This post was written by Dr. Bob Murray, co-author of Food & Fitness After 50.
At my 50-year high school reunion, I was reacquainted with two classmates who were planning to participate in the 2018 Register’s Annual Great Bike Ride Across Iowa (RAGBRAI) event and they convinced my wife and me to join them. For the past 46 years, the Des Moines Register newspaper has sponsored the RAGBRAI—the world’s oldest and largest multi-day bike ride. Each year, over 10,000 riders from around the world gather near the Missouri River on the western border of Iowa to begin a 7-day trek across the state to the Mississippi River.
This year’s July ride started in Onawa and ended in Davenport, averaging about 65 miles each day. RAGBRAI is a bike ride, not a bike race, so people ride every kind of bike imaginable; unicycles, tandems, recumbents, mountain bikes, hybrids, road bikes and strange variations of all of those clog the country roads and small towns along the route. The participants are equally varied: female, male, young, old, in-shape, out-of-shape, thin, overweight, fast, and slow, RAGBRAI is an equal-opportunity event.
Each day begins whenever you want it to begin and ends in the same fashion. Small Iowa farm towns pop up every 10-20 miles, so there are ample opportunities for rest breaks with plenty to eat and drink, along with the food and drink vendors that dot each day’s route between the towns. RAGBRAI is a weeklong combination of food and fitness, with nights spent sleeping in tents pitched on fields near each town, or on the lawns of residents willing to accept overnighters.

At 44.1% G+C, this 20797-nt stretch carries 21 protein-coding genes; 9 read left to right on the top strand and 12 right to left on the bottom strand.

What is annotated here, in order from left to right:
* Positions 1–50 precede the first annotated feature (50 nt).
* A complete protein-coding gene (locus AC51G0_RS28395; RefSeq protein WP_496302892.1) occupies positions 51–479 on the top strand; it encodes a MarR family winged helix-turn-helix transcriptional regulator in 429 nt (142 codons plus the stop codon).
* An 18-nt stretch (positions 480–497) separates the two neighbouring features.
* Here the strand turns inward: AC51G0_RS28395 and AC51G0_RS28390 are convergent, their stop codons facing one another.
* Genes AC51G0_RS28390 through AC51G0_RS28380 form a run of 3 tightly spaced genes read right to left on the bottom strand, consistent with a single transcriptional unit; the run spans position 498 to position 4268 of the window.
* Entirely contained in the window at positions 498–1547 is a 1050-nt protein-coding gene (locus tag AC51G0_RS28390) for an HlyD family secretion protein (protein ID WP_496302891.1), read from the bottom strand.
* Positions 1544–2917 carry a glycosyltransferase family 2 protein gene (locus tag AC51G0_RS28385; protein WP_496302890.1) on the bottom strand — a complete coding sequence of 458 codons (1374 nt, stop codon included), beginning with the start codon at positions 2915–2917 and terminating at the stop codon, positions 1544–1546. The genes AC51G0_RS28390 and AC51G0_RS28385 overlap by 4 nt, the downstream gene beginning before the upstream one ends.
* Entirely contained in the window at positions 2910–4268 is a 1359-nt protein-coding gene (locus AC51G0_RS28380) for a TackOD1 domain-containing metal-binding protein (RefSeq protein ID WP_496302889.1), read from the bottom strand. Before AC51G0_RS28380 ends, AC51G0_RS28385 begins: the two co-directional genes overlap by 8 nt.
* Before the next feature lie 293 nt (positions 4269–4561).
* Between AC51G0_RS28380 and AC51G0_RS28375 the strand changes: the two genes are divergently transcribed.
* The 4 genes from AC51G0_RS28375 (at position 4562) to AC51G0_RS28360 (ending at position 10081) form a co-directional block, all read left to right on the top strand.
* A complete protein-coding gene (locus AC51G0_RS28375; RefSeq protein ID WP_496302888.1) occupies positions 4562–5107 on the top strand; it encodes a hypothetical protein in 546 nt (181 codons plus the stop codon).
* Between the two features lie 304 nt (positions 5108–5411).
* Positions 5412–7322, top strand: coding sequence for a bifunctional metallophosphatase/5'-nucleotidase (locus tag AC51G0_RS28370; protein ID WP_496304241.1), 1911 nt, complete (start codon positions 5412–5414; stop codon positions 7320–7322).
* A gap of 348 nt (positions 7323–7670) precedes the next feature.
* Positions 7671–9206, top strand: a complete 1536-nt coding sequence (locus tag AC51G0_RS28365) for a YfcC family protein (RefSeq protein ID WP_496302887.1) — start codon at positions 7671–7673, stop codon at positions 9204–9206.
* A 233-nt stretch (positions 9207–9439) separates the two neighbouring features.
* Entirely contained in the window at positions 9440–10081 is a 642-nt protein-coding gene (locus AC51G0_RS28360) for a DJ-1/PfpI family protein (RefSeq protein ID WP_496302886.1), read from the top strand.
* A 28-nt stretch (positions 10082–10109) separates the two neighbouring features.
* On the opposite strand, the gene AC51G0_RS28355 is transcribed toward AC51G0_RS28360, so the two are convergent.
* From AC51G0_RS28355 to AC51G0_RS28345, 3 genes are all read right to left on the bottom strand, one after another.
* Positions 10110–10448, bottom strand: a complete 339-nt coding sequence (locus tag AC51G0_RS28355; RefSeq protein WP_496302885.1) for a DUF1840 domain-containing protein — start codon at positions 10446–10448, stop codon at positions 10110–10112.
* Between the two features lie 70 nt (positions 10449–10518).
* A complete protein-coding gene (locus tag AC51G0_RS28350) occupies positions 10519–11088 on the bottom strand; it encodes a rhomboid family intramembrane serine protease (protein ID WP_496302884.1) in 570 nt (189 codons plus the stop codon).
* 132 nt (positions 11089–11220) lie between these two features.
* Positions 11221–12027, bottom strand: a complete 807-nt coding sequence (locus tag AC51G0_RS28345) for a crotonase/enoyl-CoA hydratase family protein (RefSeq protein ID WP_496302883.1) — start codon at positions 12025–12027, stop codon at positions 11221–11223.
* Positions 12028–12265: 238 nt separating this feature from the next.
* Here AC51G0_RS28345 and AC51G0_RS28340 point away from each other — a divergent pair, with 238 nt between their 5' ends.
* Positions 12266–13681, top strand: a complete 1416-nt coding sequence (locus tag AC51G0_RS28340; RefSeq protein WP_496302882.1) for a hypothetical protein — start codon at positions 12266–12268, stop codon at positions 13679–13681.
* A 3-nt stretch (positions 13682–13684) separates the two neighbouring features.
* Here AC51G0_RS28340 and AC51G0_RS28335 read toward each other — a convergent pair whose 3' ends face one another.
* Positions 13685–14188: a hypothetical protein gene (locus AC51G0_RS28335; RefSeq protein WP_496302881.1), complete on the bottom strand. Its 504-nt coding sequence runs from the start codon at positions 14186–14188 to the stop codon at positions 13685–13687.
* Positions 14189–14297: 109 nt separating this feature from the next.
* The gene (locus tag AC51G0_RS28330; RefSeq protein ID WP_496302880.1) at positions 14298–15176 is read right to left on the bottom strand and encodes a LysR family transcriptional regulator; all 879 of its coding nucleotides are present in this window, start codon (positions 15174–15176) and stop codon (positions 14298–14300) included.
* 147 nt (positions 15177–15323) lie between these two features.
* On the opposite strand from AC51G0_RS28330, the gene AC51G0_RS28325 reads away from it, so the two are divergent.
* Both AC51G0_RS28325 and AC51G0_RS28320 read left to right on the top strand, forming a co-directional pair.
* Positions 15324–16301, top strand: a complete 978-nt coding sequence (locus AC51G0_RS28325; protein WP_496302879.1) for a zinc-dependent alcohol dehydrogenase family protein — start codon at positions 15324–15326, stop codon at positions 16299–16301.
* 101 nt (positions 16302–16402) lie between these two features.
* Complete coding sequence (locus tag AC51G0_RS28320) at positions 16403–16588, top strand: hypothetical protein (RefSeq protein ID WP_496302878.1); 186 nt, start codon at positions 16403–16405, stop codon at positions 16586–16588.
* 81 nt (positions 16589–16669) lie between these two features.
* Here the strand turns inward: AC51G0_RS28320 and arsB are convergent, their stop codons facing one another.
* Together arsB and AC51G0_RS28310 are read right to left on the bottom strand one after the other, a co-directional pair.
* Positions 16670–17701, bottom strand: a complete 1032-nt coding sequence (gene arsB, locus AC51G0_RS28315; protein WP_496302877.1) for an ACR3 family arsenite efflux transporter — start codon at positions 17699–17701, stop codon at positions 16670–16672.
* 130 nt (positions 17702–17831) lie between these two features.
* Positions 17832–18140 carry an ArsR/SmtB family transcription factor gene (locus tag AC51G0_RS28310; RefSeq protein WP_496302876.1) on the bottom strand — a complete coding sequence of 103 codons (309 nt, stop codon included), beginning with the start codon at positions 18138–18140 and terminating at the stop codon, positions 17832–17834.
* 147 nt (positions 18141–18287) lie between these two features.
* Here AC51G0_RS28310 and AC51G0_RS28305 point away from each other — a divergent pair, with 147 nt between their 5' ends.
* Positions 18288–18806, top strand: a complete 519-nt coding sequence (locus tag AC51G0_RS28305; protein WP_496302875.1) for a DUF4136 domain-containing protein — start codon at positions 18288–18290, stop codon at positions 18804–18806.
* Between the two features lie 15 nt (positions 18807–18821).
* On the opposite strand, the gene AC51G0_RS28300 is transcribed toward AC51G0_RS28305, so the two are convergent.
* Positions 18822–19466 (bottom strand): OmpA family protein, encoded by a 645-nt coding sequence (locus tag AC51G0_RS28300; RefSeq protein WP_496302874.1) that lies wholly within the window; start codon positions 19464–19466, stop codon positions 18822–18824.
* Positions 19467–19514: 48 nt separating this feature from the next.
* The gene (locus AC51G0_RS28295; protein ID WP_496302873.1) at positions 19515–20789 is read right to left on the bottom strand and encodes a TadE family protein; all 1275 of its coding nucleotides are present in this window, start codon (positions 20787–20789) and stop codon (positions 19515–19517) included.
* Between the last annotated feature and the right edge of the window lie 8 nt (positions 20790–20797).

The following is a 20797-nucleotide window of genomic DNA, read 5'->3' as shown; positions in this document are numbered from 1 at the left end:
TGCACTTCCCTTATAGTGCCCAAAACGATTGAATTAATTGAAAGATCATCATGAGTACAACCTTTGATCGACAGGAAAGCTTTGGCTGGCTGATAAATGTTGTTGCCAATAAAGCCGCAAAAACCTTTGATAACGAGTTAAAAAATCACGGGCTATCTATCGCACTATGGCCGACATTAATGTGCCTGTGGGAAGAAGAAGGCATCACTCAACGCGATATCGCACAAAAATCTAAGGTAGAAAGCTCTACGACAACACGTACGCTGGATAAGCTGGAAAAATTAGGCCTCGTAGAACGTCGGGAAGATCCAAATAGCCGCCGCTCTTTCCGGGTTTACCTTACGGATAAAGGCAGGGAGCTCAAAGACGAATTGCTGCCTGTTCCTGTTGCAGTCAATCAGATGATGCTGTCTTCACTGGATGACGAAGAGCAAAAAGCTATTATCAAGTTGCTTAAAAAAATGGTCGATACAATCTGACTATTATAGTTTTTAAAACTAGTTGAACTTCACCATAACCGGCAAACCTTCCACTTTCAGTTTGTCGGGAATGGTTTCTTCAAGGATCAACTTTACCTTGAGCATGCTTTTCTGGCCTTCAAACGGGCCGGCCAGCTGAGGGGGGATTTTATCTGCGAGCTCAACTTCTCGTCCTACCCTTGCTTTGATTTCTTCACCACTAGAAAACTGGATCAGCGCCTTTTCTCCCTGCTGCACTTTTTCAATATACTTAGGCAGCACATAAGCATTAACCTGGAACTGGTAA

Depending on their speed and size, riders expend 1,500 to 3,000 calories each day (on top of the 1,000 to 2,000 calories needed for resting metabolism), so everyone had a voracious appetite. As you might expect, the streets of each town were packed with vendors selling drinks (including adult beverages), pork, corn, sandwiches (including the peanut-butter-and-jelly, toasted-cheese, and ice-cream varieties), pizza, barbecue, pies, pancakes, snow cones, salads, egg bowls, french toast, and stir fry. Suffice to say there was no reason to ever be thirsty or hungry.
Throughout the week, I was reminded of the saying “You can’t outrun a bad diet”, a reminder that it is the combination of food and fitness that provides lifelong benefits. That saying usually popped to mind each day when I stopped to eat a slice of cherry pie, but RAGBRAI was a one-time event and developing a cherry-pie addiction was unlikely, so I ate pie without a smidgeon of guilt. The same went for beer, pizza, ice cream, and whoopee pie.
There are times throughout each year when we’re thrown out of our usual diet-and-exercise routines—parties, holidays, and vacations being good examples—but all is not lost when we occasionally overdo eating and under-do exercise. Part of enjoying life is to avoid being so regimented that we can’t revel in special occasions and then return to the food and fitness approach that best fits our needs and lifestyles.
Enjoying food, fitness, and social connections are essential aspects of lives well lived, as we point out in Food & Fitness After 50. There is no one-size-fits-all approach to food and fitness, so it’s important to find an approach that works best for you this week. Next week, next month, or next year might call for a different approach; there is absolutely nothing wrong with switching things up because there are countless ways to eat well, move well, and be well.
For scenic bike routes in your state, check out this link.
For more tips on eating well, moving well, and being well, follow our blog, Fit to Eat.